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A Wise Deportment Delineated.

A Wise Deportment Delineated.

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Ps. ci. 2. I will lehave myself tuisely in a perfect ivay.
when wilt thou come unto me r* I will walk within my
house ivitli a perfect heart.

Ps. ci. 2. I will lehave myself tuisely in a perfect ivay.
when wilt thou come unto me r* I will walk within my
house ivitli a perfect heart.

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Published by: GLENN DALE PEASE on Jun 21, 2014
Copyright:Traditional Copyright: All rights reserved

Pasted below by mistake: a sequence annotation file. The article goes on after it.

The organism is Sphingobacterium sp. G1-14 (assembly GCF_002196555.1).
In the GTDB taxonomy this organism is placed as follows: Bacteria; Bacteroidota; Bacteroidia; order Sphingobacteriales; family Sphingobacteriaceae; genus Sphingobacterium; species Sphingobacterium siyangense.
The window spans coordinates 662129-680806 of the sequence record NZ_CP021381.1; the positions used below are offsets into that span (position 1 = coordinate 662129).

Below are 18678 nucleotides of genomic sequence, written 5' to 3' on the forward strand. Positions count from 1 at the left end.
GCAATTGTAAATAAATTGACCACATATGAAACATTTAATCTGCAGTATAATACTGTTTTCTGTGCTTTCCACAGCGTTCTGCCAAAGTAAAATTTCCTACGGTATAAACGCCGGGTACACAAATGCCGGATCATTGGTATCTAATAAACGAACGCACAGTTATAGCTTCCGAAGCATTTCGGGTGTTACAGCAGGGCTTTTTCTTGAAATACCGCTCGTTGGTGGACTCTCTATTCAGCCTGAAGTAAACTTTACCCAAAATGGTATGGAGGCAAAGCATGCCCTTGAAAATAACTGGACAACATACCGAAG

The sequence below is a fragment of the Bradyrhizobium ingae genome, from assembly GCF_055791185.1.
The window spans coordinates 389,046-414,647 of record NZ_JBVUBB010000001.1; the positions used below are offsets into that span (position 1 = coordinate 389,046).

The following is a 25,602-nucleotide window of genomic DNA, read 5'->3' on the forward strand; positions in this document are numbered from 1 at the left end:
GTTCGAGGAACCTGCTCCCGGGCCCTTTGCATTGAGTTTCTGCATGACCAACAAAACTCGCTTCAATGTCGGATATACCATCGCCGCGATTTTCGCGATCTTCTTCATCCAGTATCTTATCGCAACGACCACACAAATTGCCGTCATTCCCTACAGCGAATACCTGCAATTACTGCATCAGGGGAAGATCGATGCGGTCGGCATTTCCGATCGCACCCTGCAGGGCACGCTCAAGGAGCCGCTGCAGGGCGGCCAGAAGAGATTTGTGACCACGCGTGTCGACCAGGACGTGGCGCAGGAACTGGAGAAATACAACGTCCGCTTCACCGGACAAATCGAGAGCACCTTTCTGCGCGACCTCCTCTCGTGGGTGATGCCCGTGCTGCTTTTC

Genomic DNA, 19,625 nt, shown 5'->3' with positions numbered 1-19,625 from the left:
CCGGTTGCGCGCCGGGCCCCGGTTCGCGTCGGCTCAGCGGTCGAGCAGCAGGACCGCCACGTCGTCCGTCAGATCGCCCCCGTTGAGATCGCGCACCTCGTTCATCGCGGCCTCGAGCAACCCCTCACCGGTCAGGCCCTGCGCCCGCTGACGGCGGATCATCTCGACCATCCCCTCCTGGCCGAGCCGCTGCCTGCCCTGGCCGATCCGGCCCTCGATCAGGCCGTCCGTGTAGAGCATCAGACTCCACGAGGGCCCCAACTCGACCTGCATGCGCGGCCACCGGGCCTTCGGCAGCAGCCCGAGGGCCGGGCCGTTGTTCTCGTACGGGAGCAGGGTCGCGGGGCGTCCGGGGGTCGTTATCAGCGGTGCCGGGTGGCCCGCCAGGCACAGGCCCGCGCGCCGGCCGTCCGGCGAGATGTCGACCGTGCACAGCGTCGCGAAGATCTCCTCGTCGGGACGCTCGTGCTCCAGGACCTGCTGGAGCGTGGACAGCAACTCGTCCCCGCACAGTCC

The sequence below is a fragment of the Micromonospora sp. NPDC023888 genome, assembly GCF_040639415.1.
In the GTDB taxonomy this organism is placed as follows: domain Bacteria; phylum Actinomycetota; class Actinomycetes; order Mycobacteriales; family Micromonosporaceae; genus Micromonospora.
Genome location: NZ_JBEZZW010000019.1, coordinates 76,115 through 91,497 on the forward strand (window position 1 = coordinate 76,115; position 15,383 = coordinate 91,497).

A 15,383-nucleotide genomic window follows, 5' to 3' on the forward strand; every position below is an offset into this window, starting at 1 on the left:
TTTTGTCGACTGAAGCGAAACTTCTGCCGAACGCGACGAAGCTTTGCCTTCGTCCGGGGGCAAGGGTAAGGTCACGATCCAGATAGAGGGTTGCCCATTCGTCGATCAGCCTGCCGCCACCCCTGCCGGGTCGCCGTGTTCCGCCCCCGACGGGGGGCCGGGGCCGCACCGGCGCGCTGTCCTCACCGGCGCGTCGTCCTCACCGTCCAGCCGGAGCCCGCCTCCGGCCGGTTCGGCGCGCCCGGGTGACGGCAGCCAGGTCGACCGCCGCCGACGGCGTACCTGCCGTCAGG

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A WISE DEPORTMET DELIEATED. BY REV. C. SIMEO, M. A.Ps. ci. 2. I will lehave myself tuisely in a perfect ivay. when wilt thou come unto me r* I will walk within my house ivitli a perfect heart. EXTESIVE influence is a most invaluable talent, which entails upon us an awful responsibility, and should therefore be improved with all possible care and diligence. The higher we are in the scale of society, the more our obligations to exert our- selves for God are increased. But, if wisdom direct not our measures, our most strenuous efforts will be in vain. David was well convinced of this truth ; and, having seen in his own experience a wise ad- mixture of mercy and of judgment in the dealings of God towards him, he determined, in his limited sphere of action, to imitate the conduct of the Governor of the Universe, and so to temper mercy with justice in the whole of his administration, that iniquity might be suppressed, and virtue cultivated, not in his own palace only, but throughout all his dominions. We might not unprofitably enter into an investigation of the principles which he laid down for the regulation of his conduct, and mark the spe- cific course of action which he determined to pursue towards his courtiers ; but we shall wave the consi- deration of those particulars, and notice rather the general principle which he adopted, and which is equally applicable to persons in every station of life; ** I will behave myself wisely in a perfect way ; I will walk within my house with a perfect heart." A noble